Two of the teabowls, with iron based glazes turned out nicely, but one (the black one) stuck to the saggar and will need some repair on the lip. Nakayama kun is going to do a silver repair on the lip, and I’ll post a picture when it is done. The other, and iron saturate glazed bowl, turned out nicely but I really can’t decide if I like the glaze color or not. Need to whip up some tea in it to see if it shows off the tea color well or not.
The porcelain ring boxes were a complete failure, with cooling fractures I think. I drizzled in a soda/spar slurry on the insides and it was waaay too thick. I think its expansion and/or contraction fractured the pots.
The kiln is finished. Yep, you heard right. Done. I can hardly believe it myself.
Cleaning up the front area and getting the concrete in was the last job, and it is done. Now, working on the kiln will consist of playing with the flue dimensions and firing it, something I am looking forward to, and have started getting work ready for the upcoming October firing.
I pulled the forms off this morning and cleaned up the concrete. The sump form had collapsed under the weight of the concrete, so I didn’t get the nice oval I was aiming for, and I had to go in with a hammer drill and concrete bit to clean out some of the concrete that had encroached into the sump area. It was still not quite cured, so not too difficult to break up.
Though I imagine water will still rise in the mouth of the kiln, it won’t be dirty runoff, and the walls of the stoking area will not be eroding every time we get rain. Once I get my hands on an automatic sump pump, I’ll be able to cover the sump and forget about it. Yay!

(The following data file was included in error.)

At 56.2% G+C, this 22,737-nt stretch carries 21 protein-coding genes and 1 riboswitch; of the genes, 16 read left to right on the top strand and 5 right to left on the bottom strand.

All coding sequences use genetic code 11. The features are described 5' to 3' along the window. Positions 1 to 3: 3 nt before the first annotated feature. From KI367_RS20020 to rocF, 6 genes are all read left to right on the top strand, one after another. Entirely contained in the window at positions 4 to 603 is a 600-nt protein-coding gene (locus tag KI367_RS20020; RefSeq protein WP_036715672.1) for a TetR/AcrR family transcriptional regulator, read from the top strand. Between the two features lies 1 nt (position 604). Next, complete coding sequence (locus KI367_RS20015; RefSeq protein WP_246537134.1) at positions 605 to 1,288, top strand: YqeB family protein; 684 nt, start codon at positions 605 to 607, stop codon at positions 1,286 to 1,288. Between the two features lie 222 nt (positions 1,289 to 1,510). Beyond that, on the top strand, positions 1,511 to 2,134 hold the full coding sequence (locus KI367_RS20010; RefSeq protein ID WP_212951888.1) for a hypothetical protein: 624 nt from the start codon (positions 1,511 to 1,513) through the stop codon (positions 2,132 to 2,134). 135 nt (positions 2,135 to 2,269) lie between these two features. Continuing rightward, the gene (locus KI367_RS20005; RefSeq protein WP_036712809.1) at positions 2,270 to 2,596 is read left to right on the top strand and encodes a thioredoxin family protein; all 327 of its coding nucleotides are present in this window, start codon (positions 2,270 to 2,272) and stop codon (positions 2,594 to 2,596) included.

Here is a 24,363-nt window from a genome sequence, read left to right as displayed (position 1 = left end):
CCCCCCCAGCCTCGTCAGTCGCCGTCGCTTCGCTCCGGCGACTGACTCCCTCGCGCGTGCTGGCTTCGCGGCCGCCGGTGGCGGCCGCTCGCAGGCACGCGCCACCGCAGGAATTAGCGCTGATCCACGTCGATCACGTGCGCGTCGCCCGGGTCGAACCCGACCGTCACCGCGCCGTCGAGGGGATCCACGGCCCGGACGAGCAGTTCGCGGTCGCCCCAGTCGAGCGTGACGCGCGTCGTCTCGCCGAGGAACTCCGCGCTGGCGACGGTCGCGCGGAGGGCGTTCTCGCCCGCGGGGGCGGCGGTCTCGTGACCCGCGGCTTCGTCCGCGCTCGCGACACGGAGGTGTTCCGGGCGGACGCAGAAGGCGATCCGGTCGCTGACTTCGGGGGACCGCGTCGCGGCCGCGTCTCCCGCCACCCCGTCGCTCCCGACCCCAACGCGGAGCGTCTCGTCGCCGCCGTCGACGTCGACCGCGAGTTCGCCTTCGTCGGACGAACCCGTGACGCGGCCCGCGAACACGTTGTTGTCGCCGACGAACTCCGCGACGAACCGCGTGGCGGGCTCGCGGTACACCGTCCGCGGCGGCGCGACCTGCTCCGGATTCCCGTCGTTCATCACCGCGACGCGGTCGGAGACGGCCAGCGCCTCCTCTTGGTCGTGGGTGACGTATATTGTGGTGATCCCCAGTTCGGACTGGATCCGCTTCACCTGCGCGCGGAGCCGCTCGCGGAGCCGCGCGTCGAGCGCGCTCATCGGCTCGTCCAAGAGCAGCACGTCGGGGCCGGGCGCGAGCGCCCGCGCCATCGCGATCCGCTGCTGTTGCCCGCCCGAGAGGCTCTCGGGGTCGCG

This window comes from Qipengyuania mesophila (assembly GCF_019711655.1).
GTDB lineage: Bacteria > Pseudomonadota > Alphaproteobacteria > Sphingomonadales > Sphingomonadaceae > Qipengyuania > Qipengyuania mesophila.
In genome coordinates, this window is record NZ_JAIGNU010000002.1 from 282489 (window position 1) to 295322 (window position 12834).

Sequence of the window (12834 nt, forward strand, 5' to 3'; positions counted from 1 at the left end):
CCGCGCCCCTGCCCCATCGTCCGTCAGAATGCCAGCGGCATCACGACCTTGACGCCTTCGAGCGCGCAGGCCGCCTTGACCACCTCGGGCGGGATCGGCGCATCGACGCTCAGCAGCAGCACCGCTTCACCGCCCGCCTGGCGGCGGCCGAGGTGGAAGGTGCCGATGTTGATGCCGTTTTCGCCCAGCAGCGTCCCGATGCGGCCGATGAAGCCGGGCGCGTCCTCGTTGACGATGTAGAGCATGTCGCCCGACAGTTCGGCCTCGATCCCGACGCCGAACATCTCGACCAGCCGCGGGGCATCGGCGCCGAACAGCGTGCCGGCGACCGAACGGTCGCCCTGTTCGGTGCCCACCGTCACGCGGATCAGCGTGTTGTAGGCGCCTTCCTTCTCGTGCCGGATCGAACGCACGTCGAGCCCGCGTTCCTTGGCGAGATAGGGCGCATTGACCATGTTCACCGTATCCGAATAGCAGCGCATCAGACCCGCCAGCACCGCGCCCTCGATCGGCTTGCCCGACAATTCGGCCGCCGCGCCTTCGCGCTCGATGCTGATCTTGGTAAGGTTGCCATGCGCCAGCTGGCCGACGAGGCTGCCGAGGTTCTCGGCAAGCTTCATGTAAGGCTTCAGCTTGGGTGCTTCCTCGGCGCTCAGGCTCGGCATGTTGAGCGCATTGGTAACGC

Actually, looking at the front area again, if we could think of a way to create a waterproof wall across the front of the kiln, we could have the first kiln heated jacuzzi. In fact, we could probably ‘soak and stoke’, relaxing in the hot tub while simultaneously firing the kiln to cone 13.
How do you know your kiln is a luxury model? When you built it/had it built, did you really think of everything? How do you know that you have THE KILN that shows everyone you are a winner? a behemoth in the clay world? a demigod of ceramic art? Why, cup-holders, of course.
I unloaded the kiln yesterday evening, confirming my suspicions about my glazing skills. While I got some good smaller ‘souvenir’ level work out of the kiln, the chawan and guinomi were for the most part not so good. These are the higher yen items, so I like to get more of those than less, but it does not oft happen. Two problems with them this time: the iron glaze was a bit thin, because the water was a bit too deep in my foot soaking dish, and my band of rice straw ash glaze at the top was a bit too thick.
The pieces that I needed for the upcoming show were the small dishes and yunomi, and for the most part they came out great, aside from about 10 that really ran, and had super duper pinholing. The smaller dishes that I tried out my copper green on turned out nicely as well, looking like a cross between an Oribe green and a Nuka Seiji.
I’ll post pictures of some individual pieces in the next few days, but for now here are the unloading pictures: